New Canadian Media

‘Canadian Dream’ Less Likely Under Quebec’s Bill 70

Written by  New Canadian Media Wednesday, 16 March 2016 19:23
Quebec's new welfare reform could push highly skilled immigrants to work low-wage jobs, like factory work, or else face a 50 per cent reduction in social assistance.
Quebec's new welfare reform could push highly skilled immigrants to work low-wage jobs, like factory work, or else face a 50 per cent reduction in social assistance. Photo Credit: Province of British Columbia via Flickr CC

by Matt D’Amours in Montreal 

Community organizations and immigrant lobby groups in Quebec are speaking out against a provincial welfare reform bill that would require new social assistance applicants to enter the job market sooner. 

Activists say that Bill 70, “An Act to allow a better match between training and jobs and to facilitate labour market entry,” will have a disproportionate impact on Quebec’s immigrant population, which is overrepresented in the welfare system. 

At the Minister of Labour’s request, Bill 70 would seek to introduce a “workfare” system that requires welfare recipients to enter a job training program, or “accept any offer of suitable employment.” 

Those who fail to meet these conditions could see their social assistance cut in half. For a single adult receiving $623 a month, that would mean a drop down to about $308. 

Political opponents have also criticized the plan, introduced last year by the province’s Liberal government. In a National Assembly debate on Feb. 25, Bernard Drainville of the Parti Québécois called the law “heartless, arbitrary, unwise, myopic and disrespectful.” 

During a parliamentary hearing on Feb. 17, Labour Minister François Blais defended Bill 70, saying that Quebec’s immigrant population would not be adversely affected by the legislation.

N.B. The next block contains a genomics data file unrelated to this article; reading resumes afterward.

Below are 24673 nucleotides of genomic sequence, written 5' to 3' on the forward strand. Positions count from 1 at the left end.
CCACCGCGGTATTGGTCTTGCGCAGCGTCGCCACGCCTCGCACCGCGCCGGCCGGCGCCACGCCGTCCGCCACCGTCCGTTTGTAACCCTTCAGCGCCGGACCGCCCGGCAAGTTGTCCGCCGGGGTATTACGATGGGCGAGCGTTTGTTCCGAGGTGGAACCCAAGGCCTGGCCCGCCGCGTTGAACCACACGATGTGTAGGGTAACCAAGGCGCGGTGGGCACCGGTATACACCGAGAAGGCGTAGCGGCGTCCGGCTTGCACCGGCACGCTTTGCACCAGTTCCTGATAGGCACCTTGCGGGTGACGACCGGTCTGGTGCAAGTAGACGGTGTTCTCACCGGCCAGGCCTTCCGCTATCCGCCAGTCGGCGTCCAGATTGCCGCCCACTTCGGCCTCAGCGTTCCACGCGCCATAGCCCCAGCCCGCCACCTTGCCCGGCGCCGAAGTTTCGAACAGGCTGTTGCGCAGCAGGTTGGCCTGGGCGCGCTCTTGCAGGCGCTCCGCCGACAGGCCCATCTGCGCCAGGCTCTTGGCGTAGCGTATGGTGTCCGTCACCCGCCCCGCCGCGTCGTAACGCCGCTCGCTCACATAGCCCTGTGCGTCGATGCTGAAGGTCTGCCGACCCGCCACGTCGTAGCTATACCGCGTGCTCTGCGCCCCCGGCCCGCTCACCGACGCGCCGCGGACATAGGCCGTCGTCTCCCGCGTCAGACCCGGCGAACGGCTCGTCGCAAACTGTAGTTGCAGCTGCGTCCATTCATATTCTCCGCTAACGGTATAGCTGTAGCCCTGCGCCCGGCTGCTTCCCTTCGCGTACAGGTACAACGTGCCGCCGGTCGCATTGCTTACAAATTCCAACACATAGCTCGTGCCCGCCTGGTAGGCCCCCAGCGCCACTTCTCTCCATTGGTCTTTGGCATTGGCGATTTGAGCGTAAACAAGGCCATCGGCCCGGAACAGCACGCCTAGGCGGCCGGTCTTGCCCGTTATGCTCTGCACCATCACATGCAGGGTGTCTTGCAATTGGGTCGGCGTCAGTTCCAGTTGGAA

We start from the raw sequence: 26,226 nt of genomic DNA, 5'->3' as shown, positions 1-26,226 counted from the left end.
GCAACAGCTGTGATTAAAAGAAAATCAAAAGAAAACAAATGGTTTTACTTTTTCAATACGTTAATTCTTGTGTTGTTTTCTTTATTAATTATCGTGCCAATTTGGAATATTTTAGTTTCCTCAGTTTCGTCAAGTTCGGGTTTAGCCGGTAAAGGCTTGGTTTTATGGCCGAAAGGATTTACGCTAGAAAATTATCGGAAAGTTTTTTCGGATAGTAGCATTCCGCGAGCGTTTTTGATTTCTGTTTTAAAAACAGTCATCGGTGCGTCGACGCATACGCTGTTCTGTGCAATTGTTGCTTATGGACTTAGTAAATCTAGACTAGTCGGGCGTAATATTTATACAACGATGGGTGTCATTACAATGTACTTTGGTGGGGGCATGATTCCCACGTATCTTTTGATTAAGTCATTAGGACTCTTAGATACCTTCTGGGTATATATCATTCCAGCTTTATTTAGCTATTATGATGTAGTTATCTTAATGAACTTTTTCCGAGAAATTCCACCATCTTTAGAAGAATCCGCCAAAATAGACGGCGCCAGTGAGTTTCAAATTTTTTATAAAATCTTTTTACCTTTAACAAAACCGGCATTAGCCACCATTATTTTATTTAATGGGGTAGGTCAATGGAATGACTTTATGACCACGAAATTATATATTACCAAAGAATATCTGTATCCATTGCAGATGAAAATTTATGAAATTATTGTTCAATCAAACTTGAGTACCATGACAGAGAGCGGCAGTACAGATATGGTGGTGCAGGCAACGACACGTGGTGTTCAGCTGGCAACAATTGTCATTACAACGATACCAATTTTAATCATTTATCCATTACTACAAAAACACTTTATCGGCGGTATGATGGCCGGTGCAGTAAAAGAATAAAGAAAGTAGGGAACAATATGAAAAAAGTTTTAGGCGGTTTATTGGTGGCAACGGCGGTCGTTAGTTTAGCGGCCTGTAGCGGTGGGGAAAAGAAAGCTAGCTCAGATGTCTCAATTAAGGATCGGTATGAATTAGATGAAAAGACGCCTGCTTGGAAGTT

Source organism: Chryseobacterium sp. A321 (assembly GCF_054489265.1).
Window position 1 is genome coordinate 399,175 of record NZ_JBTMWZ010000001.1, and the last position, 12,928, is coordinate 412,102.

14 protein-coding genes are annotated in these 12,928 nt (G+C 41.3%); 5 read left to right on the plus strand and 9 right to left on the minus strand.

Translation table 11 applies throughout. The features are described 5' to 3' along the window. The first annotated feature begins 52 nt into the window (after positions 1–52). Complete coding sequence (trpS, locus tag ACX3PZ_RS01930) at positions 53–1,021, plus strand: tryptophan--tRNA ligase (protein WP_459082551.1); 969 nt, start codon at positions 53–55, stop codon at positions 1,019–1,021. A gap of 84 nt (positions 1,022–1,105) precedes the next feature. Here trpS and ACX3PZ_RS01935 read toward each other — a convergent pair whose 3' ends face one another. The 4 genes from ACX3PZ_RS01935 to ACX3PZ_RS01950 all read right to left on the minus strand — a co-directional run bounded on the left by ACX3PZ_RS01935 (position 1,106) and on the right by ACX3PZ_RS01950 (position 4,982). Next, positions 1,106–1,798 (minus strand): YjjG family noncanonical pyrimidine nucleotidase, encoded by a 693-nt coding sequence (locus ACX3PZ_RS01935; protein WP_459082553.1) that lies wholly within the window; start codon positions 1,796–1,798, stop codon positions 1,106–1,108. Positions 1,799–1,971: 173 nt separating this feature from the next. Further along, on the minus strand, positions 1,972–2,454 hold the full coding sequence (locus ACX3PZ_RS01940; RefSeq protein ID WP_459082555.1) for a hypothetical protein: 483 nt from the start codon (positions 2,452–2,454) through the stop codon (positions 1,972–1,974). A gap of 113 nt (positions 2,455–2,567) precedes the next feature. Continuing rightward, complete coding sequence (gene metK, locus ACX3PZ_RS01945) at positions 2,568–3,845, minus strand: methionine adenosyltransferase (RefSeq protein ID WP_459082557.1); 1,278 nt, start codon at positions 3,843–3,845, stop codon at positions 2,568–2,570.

Labour Minister François Blais defended Bill 70, saying that Quebec’s immigrant population would not be adversely affected by the legislation.

“In general, as you know, immigrants want to integrate and make the necessary efforts to find employment,” Blais said. The minister added that, among the organizations he had spoken to, there was “zero worry” about how the proposed welfare reforms would impact the immigrant population. 

Faulty perceptions of immigrants and employment 

Pascale Chanoux, of the group Table de concertation des organismes au service des personnes réfugiées et immigrantes (TCRI), testified at the Feb. 17 hearing, and said the minister’s comments highlight the government’s faulty logic about immigrants and employment. 

“The minister does not see that on the path of professional integration for immigrants, there are systemic obstacles."

“Bill 70 claims that if we want to, we can – which is to say that whether someone gets a job or not is based on whether they want to or not,” Chanoux explained. “The minister does not see that on the path of professional integration for immigrants, there are systemic obstacles … [for him] everything is always about the willingness and responsibility of the individual.” 

Another person who testified that day was Nalawattage Pinto, a Sri Lankan immigrant who came to Canada in 1993. 

Pinto described the systemic barriers that made his job search difficult upon arrival, including his lack of French language skills, and the market’s lack of recognition of his professional experience in Sri Lanka.